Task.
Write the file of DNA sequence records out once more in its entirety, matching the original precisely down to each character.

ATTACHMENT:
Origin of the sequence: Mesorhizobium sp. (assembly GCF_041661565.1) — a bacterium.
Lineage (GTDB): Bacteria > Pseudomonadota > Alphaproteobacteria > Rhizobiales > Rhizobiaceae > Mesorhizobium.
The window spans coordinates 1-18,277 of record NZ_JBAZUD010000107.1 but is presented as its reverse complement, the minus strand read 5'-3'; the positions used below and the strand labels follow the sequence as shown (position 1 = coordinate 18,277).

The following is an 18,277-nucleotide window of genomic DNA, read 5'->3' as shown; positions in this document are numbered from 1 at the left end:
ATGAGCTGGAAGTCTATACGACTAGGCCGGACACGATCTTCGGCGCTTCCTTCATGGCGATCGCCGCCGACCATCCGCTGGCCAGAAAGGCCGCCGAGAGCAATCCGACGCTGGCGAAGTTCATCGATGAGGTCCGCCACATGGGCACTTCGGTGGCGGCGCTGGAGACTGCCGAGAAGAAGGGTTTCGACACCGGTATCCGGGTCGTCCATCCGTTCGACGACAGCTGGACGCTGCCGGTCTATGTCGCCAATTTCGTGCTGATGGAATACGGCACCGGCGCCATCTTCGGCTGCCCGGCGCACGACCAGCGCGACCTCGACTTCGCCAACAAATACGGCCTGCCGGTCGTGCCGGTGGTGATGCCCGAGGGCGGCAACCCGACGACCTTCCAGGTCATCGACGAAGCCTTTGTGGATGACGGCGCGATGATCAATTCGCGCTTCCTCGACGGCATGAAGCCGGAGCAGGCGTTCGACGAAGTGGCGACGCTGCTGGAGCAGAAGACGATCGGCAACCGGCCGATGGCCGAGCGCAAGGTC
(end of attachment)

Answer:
Origin of the sequence: Mesorhizobium sp. (assembly GCF_041661565.1) — a bacterium.
Lineage (GTDB): Bacteria > Pseudomonadota > Alphaproteobacteria > Rhizobiales > Rhizobiaceae > Mesorhizobium.
The window spans coordinates 1-18,277 of record NZ_JBAZUD010000107.1 but is presented as its reverse complement, the minus strand read 5'-3'; the positions used below and the strand labels follow the sequence as shown (position 1 = coordinate 18,277).

The following is an 18,277-nucleotide window of genomic DNA, read 5'->3' as shown; positions in this document are numbered from 1 at the left end:
ATGAGCTGGAAGTCTATACGACTAGGCCGGACACGATCTTCGGCGCTTCCTTCATGGCGATCGCCGCCGACCATCCGCTGGCCAGAAAGGCCGCCGAGAGCAATCCGACGCTGGCGAAGTTCATCGATGAGGTCCGCCACATGGGCACTTCGGTGGCGGCGCTGGAGACTGCCGAGAAGAAGGGTTTCGACACCGGTATCCGGGTCGTCCATCCGTTCGACGACAGCTGGACGCTGCCGGTCTATGTCGCCAATTTCGTGCTGATGGAATACGGCACCGGCGCCATCTTCGGCTGCCCGGCGCACGACCAGCGCGACCTCGACTTCGCCAACAAATACGGCCTGCCGGTCGTGCCGGTGGTGATGCCCGAGGGCGGCAACCCGACGACCTTCCAGGTCATCGACGAAGCCTTTGTGGATGACGGCGCGATGATCAATTCGCGCTTCCTCGACGGCATGAAGCCGGAGCAGGCGTTCGACGAAGTGGCGACGCTGCTGGAGCAGAAGACGATCGGCAACCGGCCGATGGCCGAGCGCAAGGTC